Uber’s headline-grabbing protest, in which the company delivered 15,000 emails to the Queensland state government in a horse and cart, seems to have won out in the end.
On Thursday, Queensland Premier Annastacia Palaszczuk announced on Facebook services such as Uber will be legalised from Sept. 5. in the state with the cutting of “80 pieces of taxi red tape.”
Like New South Wales (NSW), which legalised ridesharing in late 2015, Queensland will accompany the legal change with a taxi industry assistance package worth A$100 million and more than A$4 million in waived taxi fees over 12 months.
However, as Palaszczuk pointed out, the state will not impose a A$1 levy on passengers to subsidise the package as NSW did.
As Uber has experienced in many of its international markets, ridesharing has been heavily opposed by the taxi industry in Australia. Palaszczuk clearly hopes the support package will act as something of an olive branch.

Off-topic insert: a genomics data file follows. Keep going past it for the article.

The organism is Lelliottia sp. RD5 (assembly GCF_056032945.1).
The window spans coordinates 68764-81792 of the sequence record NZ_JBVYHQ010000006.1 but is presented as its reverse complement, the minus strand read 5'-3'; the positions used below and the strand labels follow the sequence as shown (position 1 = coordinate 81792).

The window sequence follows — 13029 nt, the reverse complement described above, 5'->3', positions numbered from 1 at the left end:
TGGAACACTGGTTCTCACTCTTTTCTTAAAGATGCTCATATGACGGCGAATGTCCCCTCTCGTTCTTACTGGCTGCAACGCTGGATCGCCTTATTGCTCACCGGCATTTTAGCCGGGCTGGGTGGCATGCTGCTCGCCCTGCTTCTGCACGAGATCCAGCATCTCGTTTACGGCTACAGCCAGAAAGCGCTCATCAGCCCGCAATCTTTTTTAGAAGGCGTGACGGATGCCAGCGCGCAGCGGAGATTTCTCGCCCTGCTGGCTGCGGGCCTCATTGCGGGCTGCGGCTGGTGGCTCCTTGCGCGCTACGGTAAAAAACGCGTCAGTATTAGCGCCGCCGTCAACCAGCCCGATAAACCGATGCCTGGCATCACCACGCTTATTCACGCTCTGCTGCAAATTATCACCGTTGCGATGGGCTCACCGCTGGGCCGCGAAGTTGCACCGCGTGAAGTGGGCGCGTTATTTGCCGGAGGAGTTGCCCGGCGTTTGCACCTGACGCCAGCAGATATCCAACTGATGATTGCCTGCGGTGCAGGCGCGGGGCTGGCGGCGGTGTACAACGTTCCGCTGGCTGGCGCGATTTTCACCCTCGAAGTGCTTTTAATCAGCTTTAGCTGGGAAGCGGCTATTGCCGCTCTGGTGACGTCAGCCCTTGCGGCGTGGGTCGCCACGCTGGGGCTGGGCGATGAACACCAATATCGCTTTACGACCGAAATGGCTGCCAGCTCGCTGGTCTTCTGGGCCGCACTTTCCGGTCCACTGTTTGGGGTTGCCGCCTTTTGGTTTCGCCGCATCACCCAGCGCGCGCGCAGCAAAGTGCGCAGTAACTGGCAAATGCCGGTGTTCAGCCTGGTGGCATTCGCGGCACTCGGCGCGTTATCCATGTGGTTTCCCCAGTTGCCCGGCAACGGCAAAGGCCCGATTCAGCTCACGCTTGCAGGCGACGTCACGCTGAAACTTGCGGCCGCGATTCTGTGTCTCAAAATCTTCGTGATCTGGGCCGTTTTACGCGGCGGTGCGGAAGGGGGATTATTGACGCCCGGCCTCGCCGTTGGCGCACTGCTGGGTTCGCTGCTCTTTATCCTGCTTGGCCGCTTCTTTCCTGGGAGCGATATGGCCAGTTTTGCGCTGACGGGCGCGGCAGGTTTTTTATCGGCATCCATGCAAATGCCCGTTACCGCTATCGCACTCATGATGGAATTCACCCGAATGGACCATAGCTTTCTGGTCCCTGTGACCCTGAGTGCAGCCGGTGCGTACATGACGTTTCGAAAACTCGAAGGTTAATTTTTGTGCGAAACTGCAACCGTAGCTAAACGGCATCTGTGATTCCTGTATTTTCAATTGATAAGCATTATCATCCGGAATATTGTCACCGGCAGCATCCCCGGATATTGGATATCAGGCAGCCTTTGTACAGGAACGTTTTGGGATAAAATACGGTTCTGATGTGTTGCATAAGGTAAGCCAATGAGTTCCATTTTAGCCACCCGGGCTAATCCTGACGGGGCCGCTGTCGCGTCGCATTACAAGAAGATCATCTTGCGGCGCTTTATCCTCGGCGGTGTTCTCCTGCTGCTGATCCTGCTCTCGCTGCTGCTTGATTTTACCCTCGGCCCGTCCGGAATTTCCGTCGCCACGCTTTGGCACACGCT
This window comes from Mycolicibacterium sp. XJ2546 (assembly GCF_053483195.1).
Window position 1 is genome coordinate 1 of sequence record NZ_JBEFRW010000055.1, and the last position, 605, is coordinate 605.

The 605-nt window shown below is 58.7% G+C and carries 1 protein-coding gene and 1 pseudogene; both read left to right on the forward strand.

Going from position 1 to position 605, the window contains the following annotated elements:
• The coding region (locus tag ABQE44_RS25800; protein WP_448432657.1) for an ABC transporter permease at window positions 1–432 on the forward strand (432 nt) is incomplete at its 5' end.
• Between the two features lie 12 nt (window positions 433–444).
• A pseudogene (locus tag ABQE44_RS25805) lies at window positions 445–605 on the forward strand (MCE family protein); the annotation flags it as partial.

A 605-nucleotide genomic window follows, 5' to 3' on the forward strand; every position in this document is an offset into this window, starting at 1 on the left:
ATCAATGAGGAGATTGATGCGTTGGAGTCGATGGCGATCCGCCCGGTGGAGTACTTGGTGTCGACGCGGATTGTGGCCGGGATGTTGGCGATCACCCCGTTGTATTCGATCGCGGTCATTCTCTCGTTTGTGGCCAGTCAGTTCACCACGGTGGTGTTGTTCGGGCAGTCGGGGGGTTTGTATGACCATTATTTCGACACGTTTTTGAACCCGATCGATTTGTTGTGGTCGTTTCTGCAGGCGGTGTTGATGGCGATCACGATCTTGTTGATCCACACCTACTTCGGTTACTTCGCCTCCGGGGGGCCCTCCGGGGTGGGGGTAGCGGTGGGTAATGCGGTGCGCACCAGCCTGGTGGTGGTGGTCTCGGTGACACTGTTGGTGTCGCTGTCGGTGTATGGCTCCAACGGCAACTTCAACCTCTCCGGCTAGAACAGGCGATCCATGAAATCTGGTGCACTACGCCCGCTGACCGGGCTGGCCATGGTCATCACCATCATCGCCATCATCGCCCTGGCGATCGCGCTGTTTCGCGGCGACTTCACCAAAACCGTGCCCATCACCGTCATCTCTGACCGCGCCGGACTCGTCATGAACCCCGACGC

“At the same time as we embrace the future, we will do it in a way that supports the taxi industry,” she wrote. “This is because the taxi industry is different from many other industries that have faced disruption, because it has been heavily regulated by Government for generations.”
“We had to find the balance between Queenslanders who make millions of ride bookings each year … and transitioning the taxi industry into the digital era.”
In a statement, Uber’s Queensland general manager Sam Bool praised the government’s “sensible, safety based ridesharing regulations.”
Taxi operators will still also have exclusive rights to rank and hail services, Queensland Minister for Transport Stirling Hinchliffe said in a statement. Ridesharing will be legal for drivers holding a valid driver authorisation and safety inspected vehicle.
The Taxi Council Queensland as well as Uber have been approached by Mashable for comment.
Presumably Uber can shift the fight down to Victoria, which remains a recalcitrant ridesharing holdout.